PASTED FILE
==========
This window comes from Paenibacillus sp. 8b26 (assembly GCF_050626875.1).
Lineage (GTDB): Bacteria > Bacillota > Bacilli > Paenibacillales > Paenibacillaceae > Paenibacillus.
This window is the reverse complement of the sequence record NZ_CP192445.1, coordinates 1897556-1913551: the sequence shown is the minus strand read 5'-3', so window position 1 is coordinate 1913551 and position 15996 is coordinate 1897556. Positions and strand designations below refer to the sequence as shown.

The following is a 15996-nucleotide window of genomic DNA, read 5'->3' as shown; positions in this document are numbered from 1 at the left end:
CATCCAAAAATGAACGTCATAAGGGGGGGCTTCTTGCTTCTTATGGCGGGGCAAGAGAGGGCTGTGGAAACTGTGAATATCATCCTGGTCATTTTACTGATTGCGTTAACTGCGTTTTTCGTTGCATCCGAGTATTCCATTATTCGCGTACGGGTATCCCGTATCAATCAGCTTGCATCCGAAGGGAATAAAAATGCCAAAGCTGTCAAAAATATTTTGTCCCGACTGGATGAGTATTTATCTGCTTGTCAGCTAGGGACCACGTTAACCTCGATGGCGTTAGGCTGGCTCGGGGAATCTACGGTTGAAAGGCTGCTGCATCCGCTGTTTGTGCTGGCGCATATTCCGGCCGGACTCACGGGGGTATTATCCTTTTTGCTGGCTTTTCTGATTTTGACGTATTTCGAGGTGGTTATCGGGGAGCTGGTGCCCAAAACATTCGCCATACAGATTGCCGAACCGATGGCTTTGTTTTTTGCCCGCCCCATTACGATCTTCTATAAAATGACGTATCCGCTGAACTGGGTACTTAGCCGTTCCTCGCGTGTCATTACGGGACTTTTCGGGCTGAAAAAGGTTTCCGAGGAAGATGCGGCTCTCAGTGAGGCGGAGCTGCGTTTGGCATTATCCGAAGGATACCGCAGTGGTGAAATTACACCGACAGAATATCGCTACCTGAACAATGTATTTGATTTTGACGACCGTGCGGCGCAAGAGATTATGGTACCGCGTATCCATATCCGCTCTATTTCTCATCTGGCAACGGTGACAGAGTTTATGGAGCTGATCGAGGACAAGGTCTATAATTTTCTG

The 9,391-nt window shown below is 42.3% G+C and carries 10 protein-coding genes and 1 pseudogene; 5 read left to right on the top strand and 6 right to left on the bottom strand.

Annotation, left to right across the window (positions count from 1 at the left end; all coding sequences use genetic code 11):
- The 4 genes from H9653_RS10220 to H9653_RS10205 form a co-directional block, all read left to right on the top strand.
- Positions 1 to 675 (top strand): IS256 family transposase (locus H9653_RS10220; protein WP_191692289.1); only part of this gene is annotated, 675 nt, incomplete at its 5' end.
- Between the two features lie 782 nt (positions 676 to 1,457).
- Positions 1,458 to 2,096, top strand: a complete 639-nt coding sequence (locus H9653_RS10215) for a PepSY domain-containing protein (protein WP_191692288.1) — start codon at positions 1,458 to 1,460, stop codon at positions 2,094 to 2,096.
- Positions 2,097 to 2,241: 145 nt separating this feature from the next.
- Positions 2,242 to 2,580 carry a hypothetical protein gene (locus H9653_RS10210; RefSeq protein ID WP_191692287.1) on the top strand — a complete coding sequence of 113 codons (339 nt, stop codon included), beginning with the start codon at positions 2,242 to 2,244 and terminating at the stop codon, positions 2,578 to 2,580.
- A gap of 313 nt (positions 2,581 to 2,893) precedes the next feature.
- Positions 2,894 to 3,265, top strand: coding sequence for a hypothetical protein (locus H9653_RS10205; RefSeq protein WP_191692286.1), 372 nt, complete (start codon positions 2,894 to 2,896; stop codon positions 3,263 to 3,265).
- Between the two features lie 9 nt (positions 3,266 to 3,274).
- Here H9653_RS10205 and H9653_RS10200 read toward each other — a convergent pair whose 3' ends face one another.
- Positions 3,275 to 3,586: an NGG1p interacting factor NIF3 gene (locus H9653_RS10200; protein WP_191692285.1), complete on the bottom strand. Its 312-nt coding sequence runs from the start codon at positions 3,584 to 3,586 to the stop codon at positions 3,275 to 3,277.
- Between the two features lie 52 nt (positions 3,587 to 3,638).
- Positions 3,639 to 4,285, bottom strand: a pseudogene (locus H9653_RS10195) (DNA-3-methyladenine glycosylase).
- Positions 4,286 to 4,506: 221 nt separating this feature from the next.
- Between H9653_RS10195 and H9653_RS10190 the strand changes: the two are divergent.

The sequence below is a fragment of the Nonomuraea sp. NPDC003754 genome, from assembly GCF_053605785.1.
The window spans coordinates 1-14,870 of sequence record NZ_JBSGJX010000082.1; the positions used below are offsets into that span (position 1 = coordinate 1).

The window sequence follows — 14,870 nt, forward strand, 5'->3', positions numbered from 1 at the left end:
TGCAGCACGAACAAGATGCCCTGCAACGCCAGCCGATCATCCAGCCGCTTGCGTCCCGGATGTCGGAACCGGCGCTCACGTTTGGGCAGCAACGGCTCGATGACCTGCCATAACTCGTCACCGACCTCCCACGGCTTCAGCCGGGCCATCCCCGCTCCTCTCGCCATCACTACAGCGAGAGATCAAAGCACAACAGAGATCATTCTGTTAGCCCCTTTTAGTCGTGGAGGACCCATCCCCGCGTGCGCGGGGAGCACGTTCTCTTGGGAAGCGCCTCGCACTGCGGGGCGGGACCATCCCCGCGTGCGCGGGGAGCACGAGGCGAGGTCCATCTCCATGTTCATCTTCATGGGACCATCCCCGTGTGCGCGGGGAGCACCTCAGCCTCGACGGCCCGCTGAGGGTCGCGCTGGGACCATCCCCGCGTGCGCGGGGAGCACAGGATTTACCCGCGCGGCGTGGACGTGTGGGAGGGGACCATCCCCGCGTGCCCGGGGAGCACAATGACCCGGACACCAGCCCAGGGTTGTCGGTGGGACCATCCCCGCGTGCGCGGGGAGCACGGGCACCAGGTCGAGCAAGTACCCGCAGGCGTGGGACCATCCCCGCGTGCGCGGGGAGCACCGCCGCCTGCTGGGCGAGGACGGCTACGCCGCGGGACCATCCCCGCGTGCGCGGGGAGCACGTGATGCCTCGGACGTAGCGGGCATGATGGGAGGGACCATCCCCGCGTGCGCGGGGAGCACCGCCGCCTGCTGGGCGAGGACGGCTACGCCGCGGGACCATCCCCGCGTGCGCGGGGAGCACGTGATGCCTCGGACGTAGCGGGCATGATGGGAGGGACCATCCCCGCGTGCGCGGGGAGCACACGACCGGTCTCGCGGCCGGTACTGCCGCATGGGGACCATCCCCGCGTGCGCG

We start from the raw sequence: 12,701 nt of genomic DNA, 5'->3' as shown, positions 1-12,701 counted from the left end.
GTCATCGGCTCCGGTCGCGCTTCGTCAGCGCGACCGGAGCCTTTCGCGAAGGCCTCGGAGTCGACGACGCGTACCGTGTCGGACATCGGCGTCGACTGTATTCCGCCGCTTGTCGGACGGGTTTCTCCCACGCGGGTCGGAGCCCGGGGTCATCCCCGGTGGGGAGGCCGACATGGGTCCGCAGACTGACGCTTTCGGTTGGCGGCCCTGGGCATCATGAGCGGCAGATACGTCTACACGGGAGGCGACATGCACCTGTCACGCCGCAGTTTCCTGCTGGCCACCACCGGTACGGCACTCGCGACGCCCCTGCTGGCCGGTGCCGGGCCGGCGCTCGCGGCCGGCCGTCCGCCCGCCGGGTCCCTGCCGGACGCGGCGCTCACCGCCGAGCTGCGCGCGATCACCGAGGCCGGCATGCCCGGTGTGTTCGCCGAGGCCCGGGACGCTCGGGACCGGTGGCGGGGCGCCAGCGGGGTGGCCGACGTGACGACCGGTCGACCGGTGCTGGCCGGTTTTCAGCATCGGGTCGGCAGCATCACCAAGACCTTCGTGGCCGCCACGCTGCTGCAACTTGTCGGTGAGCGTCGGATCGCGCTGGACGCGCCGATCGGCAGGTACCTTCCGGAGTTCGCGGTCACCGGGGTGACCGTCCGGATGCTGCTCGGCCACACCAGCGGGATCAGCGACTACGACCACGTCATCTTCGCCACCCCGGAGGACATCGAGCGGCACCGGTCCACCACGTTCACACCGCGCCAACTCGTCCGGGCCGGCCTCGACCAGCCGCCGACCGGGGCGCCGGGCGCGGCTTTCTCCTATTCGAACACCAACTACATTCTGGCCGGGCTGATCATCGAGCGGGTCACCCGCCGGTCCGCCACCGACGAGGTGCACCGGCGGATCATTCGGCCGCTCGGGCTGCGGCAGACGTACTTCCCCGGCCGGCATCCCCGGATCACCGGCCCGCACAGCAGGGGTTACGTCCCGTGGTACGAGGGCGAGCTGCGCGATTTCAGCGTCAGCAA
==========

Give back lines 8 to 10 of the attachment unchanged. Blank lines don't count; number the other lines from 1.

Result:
- The 4 genes from H9653_RS10220 to H9653_RS10205 form a co-directional block, all read left to right on the top strand.
- Positions 1 to 675 (top strand): IS256 family transposase (locus H9653_RS10220; protein WP_191692289.1); only part of this gene is annotated, 675 nt, incomplete at its 5' end.
- Between the two features lie 782 nt (positions 676 to 1,457).